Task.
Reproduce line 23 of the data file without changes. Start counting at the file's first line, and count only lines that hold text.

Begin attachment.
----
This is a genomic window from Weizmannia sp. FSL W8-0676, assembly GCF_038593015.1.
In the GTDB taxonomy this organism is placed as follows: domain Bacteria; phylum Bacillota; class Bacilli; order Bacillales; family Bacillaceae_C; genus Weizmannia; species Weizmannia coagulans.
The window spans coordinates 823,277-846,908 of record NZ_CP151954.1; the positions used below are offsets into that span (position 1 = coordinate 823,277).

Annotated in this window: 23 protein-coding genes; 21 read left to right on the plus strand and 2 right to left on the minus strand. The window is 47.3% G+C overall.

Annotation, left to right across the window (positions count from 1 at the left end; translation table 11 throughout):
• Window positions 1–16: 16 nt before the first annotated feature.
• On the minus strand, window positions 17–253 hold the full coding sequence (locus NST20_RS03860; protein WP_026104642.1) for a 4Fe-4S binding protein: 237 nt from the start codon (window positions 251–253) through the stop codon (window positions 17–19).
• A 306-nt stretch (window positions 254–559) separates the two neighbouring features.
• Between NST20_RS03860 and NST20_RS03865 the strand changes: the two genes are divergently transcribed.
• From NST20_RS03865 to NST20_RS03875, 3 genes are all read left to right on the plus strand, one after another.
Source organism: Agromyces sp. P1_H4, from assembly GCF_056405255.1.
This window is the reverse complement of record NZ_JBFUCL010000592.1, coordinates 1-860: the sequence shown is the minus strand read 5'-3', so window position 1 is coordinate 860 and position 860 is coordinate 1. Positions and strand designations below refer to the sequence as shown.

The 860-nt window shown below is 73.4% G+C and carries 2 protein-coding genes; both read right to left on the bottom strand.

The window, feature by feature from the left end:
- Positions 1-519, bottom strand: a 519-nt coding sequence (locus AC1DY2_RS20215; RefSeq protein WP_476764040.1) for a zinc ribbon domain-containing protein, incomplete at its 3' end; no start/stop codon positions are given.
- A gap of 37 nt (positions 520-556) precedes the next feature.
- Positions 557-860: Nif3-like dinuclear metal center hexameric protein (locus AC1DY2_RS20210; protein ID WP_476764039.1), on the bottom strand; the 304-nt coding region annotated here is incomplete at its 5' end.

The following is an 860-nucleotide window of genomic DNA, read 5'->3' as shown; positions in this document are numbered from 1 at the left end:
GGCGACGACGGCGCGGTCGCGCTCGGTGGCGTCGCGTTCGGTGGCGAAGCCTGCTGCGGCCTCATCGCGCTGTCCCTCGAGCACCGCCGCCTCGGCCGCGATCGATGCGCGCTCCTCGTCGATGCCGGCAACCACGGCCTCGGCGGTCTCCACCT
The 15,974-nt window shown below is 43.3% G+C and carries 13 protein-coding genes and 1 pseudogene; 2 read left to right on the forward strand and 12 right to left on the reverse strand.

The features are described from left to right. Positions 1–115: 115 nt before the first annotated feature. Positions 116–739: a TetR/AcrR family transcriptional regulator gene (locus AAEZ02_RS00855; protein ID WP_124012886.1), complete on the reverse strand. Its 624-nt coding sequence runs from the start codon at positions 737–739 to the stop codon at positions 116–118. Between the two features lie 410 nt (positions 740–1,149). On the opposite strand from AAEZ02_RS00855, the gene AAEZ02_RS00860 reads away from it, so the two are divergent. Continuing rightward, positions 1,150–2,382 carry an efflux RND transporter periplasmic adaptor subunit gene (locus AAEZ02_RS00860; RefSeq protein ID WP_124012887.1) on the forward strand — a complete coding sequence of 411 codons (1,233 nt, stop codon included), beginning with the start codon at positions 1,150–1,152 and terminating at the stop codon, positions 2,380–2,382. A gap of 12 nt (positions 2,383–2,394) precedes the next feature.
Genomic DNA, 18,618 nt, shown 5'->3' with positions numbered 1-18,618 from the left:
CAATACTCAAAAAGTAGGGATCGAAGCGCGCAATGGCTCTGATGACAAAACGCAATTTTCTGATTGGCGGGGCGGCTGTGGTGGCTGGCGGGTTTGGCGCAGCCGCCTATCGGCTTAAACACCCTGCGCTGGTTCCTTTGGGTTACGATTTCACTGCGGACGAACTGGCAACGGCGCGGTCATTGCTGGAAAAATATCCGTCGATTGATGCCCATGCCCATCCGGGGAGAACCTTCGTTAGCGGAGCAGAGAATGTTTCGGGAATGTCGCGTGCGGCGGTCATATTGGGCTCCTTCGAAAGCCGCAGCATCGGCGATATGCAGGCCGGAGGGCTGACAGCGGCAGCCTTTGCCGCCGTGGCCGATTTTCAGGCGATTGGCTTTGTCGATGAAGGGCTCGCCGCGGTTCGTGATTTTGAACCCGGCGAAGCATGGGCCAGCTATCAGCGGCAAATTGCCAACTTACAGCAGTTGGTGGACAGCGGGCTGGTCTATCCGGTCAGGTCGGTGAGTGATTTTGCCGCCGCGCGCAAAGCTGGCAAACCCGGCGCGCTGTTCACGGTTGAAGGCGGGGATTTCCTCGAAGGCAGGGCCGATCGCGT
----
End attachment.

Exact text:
CAATACTCAAAAAGTAGGGATCGAAGCGCGCAATGGCTCTGATGACAAAACGCAATTTTCTGATTGGCGGGGCGGCTGTGGTGGCTGGCGGGTTTGGCGCAGCCGCCTATCGGCTTAAACACCCTGCGCTGGTTCCTTTGGGTTACGATTTCACTGCGGACGAACTGGCAACGGCGCGGTCATTGCTGGAAAAATATCCGTCGATTGATGCCCATGCCCATCCGGGGAGAACCTTCGTTAGCGGAGCAGAGAATGTTTCGGGAATGTCGCGTGCGGCGGTCATATTGGGCTCCTTCGAAAGCCGCAGCATCGGCGATATGCAGGCCGGAGGGCTGACAGCGGCAGCCTTTGCCGCCGTGGCCGATTTTCAGGCGATTGGCTTTGTCGATGAAGGGCTCGCCGCGGTTCGTGATTTTGAACCCGGCGAAGCATGGGCCAGCTATCAGCGGCAAATTGCCAACTTACAGCAGTTGGTGGACAGCGGGCTGGTCTATCCGGTCAGGTCGGTGAGTGATTTTGCCGCCGCGCGCAAAGCTGGCAAACCCGGCGCGCTGTTCACGGTTGAAGGCGGGGATTTCCTCGAAGGCAGGGCCGATCGCGT